Not all ladybugs are cute, harmless creatures who are harbingers of good luck, like the one pictured above. The Asian ladybug is a predator of a number of pest insects, especially aphids, but also has become problematic because it has overtaken native species.

And this particular species of ladybug may also pose a health risk to humans and pets. They can secrete a noxious liquid that can stain or even cause a rash. The Asian ladybug also occasionally bites the hand of humans who believe they are playing with one of the harmless native ladybugs. So, it's important to be able to distinguish one from the other. Here's a helpful post from the Oneida County Public Market:

At first glance, it's difficult to tell the difference between the Asian ladybug and the native ladybugs. The color of the Asian species varies from light tan or orange to bright red, making them almost identical to some of the native species. But a closer look reveals that the Asian ladybug has a white marking behind its head, and what appears to be a black M. Some also have dark black spots, but on others, the spots are very light or nonexistent.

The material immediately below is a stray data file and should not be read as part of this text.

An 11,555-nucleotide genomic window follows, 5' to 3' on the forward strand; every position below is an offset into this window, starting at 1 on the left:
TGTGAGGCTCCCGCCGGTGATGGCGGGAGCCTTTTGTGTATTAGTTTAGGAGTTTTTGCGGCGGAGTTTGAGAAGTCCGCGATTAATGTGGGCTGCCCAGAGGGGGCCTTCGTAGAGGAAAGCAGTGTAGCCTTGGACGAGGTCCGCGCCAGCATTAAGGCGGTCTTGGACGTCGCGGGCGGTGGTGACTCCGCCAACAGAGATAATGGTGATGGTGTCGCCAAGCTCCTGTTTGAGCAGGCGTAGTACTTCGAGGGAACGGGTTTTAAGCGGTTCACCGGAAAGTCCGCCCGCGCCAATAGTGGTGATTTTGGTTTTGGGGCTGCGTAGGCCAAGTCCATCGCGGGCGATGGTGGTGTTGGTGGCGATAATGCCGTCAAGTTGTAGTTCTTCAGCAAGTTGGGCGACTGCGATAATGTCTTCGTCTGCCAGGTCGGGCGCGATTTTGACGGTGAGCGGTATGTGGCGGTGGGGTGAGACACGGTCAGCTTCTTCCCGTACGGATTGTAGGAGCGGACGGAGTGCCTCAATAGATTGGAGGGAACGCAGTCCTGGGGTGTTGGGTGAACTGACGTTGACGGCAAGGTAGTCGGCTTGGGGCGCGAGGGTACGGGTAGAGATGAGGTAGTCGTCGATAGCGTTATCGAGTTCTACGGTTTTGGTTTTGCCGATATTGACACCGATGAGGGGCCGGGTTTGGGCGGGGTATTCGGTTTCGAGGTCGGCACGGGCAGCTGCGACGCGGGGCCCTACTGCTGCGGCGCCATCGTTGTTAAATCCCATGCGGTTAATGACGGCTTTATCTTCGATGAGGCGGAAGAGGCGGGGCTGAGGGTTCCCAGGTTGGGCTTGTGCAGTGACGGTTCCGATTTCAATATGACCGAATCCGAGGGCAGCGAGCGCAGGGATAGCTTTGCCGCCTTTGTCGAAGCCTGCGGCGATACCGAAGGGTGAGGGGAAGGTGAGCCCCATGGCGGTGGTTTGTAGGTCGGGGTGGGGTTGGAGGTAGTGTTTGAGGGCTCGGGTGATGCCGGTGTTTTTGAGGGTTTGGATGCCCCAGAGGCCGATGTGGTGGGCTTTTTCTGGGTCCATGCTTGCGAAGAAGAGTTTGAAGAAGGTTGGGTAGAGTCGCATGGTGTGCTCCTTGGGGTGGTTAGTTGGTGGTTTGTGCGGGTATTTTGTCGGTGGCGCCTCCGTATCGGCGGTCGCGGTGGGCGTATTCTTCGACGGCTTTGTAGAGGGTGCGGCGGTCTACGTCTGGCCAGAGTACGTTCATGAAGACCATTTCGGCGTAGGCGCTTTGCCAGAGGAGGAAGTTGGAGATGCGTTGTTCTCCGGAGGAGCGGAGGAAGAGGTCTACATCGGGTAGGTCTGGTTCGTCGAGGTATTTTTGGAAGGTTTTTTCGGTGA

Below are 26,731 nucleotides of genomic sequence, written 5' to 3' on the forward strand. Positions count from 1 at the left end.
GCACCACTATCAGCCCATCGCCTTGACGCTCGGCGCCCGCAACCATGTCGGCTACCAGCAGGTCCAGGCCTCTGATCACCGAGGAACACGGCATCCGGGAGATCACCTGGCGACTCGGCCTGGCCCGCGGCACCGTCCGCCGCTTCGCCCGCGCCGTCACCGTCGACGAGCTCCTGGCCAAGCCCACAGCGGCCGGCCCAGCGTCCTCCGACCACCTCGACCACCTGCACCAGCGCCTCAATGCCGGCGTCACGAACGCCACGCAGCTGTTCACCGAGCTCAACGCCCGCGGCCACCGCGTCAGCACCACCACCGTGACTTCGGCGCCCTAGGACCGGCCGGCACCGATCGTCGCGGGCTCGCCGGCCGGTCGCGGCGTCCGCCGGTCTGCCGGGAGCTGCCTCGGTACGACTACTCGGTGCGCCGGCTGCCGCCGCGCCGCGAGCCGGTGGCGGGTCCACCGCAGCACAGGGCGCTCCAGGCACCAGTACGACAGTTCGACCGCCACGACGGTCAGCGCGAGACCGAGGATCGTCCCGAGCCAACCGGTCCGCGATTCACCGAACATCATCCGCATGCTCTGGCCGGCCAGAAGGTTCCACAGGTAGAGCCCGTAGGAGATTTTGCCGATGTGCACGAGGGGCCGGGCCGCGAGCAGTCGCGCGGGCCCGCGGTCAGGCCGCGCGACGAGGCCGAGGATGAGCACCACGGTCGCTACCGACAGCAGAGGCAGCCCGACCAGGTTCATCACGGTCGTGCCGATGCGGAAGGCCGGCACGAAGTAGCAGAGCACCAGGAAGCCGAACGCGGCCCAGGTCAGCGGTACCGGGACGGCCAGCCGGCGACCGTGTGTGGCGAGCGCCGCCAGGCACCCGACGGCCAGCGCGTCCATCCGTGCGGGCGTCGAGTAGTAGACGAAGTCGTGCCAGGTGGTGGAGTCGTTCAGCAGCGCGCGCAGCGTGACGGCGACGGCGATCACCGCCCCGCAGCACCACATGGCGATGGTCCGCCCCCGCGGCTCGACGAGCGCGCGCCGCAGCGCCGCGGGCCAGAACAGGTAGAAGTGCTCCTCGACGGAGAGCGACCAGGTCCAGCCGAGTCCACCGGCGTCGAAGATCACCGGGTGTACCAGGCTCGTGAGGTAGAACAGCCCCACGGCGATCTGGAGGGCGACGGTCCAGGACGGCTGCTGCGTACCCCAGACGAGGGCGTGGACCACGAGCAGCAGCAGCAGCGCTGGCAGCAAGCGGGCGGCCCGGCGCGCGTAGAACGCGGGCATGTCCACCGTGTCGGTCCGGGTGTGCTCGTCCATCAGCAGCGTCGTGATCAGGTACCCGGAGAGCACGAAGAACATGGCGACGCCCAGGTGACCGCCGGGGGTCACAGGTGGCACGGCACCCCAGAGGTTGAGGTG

And the "good" version of ladybugs always have seven dots, whereas the "bad" ones have more. Here's a look at one of the "bad" ones:

Credit: Mike Simons/Getty Images

The best way to control these bugs is to prevent them from entering your home. Seal cracks around windows, doors, utility wires and pipes. If the ladybugs do get in your home, they can be vacuumed, but to avoid staining and odor, do not try to swat or squash the bugs.